Tuesday, June 8, 2021


 "No man knows the value of innocence and integrity but he who has lost them."

-William Godwin

Oh my gosh, look.

It's a photo of the Brighton Area High School Tennis Team, circa 1974. Pretty sure we were celebrating the end of the season with a swim party at a family home, and capped the event with this group portrait.

For the past couple days - ever since my friend and fellow former member of this exclusive racket club forwarded me this gem from her archives - I've been staring at it in utter fascination.

Because there's something about us that just feels odd. 

Or maybe more precisely, something about us that reads different - very, very different - than photos of high school athletes taken in more recent times. 

Two things catch my eye:

1. We don't look very athletic. Where are the bulging biceps, the toned quads, the tight, lean faces of today's student athletes? The matching team warm-ups and the overpriced trainers? For crying out loud, where's the spandex? Yeah, we weren't much into intense physical conditioning. And we certainly didn't work on year-round tennis conditioning. Shoot, we just showed up in April, once the Michigan snow had finally melted, with whatever second-hand rackets we could beg, borrow, or steal, and a fresh can of fluorescent bouncy balls, and set to work. We loved tennis for its wacky scoring system (Love, 15, 30, 40, Game, Set, Match!), the sunny afternoons spent practicing in the fresh air, and the wholesome competition. But budding little Martinas and Bjorns we were not.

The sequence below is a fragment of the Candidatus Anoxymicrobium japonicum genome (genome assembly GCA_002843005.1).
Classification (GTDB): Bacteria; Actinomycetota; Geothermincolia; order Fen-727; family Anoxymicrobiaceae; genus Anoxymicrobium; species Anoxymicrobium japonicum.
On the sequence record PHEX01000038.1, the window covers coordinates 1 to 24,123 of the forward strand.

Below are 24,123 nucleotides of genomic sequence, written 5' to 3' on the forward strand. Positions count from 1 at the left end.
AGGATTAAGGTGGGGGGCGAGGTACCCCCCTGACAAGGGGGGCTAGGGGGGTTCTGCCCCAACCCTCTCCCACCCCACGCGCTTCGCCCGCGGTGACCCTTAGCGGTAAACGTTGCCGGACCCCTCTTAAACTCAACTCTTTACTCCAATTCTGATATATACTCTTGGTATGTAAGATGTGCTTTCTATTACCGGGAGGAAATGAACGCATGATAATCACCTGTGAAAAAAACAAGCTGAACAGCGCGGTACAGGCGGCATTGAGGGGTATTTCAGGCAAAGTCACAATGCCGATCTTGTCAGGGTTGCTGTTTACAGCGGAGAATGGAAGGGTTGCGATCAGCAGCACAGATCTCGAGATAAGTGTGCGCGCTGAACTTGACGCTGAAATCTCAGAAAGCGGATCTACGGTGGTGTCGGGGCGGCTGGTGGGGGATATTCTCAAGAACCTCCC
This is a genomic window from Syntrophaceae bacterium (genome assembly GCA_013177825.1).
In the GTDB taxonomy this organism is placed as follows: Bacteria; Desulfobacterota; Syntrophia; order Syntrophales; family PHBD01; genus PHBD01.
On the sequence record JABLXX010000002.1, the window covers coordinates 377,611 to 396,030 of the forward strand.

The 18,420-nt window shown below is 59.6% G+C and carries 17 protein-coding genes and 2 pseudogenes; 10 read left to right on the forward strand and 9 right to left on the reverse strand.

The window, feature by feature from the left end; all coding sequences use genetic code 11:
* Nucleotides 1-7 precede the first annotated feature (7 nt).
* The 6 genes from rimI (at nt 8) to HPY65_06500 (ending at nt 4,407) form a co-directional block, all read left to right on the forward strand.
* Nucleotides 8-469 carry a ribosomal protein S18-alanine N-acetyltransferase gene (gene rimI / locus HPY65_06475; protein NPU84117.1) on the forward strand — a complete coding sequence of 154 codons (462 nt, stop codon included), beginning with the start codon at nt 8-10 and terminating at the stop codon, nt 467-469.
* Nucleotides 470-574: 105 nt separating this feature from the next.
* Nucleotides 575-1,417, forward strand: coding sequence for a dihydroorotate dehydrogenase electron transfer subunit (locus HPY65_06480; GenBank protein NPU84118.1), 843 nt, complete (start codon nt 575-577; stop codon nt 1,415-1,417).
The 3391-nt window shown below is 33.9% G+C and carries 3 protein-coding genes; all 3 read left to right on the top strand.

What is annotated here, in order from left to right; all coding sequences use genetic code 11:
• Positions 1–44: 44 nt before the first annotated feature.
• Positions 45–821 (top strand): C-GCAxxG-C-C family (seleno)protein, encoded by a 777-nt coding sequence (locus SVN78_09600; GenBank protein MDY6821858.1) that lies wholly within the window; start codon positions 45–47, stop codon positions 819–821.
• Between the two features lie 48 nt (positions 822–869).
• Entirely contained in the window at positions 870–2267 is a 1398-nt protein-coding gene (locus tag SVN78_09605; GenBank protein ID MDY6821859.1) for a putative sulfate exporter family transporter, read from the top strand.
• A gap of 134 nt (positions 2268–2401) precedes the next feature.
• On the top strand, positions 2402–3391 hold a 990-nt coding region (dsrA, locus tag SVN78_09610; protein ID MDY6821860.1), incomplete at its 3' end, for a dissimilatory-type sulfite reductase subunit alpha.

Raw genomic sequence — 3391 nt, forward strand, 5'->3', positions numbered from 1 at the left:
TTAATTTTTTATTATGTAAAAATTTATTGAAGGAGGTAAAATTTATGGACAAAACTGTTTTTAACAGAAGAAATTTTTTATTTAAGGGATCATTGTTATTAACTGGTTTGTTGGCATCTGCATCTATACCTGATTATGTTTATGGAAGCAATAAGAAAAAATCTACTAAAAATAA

2. We have no idea how to pose for a photo. I mean, look at us. Slouching and slumped, arms crossed, vacant expressions drifting across most of our faces. Sure, there's that one boy who's cracking up as the wise guy in the back row pulls a white swim cap down over the head of the gold aviators dude, but otherwise, we are remarkably lifeless. We exist in a time light years before the MySpace generation taught us how to smile, smirk, and sexify ourselves for the camera, and our innocence leaps out at me across the years. 

That's it. 


That's the precise quality that defines our funny little group, all awkward expressions and lanky limbs.

We were innocent.

And as I stare at myself in this photo, unassumingly swallowed up by a blue beach towel and inexplicably smiling at the ground, I am thankful beyond words that I grew up in a time when teenagers were allowed their innocence. 

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